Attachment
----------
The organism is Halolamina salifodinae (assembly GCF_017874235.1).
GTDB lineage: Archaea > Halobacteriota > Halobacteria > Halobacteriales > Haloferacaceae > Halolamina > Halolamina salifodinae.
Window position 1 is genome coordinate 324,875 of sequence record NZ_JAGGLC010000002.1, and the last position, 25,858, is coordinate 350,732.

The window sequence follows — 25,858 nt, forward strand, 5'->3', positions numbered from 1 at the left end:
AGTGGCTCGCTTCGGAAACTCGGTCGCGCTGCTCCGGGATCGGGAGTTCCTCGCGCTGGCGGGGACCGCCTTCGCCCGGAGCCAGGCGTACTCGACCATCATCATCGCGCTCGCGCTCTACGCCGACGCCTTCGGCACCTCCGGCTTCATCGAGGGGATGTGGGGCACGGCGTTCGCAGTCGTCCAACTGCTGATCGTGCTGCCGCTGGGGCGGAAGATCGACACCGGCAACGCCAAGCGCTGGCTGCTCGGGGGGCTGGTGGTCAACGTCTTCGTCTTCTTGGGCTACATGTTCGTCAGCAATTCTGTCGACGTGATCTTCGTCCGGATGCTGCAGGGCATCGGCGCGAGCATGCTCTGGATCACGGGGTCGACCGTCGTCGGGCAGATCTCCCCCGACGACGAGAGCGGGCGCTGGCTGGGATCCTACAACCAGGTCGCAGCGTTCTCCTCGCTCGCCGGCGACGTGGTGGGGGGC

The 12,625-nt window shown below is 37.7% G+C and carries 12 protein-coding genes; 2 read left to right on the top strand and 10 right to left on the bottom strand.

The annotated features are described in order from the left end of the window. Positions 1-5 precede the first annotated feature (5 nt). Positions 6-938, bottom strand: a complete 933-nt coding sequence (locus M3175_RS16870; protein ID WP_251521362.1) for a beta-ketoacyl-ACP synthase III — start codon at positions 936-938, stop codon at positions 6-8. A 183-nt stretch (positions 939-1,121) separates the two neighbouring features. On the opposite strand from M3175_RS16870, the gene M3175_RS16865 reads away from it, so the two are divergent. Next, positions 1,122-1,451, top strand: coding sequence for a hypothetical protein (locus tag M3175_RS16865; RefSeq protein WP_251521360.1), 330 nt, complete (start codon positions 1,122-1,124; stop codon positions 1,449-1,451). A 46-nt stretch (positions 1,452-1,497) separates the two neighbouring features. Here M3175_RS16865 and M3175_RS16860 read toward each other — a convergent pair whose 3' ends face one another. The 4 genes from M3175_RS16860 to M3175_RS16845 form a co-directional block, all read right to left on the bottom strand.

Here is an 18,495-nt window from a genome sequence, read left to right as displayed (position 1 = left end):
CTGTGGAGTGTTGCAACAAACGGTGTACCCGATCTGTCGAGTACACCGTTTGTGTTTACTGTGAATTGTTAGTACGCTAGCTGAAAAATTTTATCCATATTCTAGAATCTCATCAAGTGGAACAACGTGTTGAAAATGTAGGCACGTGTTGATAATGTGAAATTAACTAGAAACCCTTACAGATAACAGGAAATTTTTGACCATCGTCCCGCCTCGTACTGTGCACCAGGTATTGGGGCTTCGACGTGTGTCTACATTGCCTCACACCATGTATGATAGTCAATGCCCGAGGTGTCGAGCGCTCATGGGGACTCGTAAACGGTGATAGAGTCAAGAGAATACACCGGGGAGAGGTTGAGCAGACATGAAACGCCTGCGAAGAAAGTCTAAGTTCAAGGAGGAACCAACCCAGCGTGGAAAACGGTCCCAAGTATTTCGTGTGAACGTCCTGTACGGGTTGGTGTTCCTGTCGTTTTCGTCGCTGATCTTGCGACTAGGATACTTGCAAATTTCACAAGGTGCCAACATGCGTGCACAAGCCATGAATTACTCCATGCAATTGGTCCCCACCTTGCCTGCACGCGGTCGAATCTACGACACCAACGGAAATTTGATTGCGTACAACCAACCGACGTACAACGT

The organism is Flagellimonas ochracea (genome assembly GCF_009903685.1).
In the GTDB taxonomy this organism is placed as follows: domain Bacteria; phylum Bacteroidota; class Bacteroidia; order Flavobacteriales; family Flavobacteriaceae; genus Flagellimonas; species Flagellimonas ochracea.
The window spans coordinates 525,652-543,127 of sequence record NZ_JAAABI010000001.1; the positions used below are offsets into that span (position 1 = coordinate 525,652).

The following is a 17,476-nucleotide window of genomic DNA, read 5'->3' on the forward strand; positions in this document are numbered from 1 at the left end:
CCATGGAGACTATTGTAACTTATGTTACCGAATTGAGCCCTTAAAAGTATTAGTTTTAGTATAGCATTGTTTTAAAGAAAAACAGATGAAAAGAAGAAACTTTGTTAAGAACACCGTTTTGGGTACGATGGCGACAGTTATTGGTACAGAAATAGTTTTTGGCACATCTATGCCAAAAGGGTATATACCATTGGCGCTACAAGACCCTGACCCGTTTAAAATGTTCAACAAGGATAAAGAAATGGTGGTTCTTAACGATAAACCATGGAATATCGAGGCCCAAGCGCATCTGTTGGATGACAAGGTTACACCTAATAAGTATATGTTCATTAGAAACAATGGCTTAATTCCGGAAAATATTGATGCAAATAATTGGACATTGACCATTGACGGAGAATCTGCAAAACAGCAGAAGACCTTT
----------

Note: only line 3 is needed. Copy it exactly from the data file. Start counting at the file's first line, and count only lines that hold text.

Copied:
Window position 1 is genome coordinate 324,875 of sequence record NZ_JAGGLC010000002.1, and the last position, 25,858, is coordinate 350,732.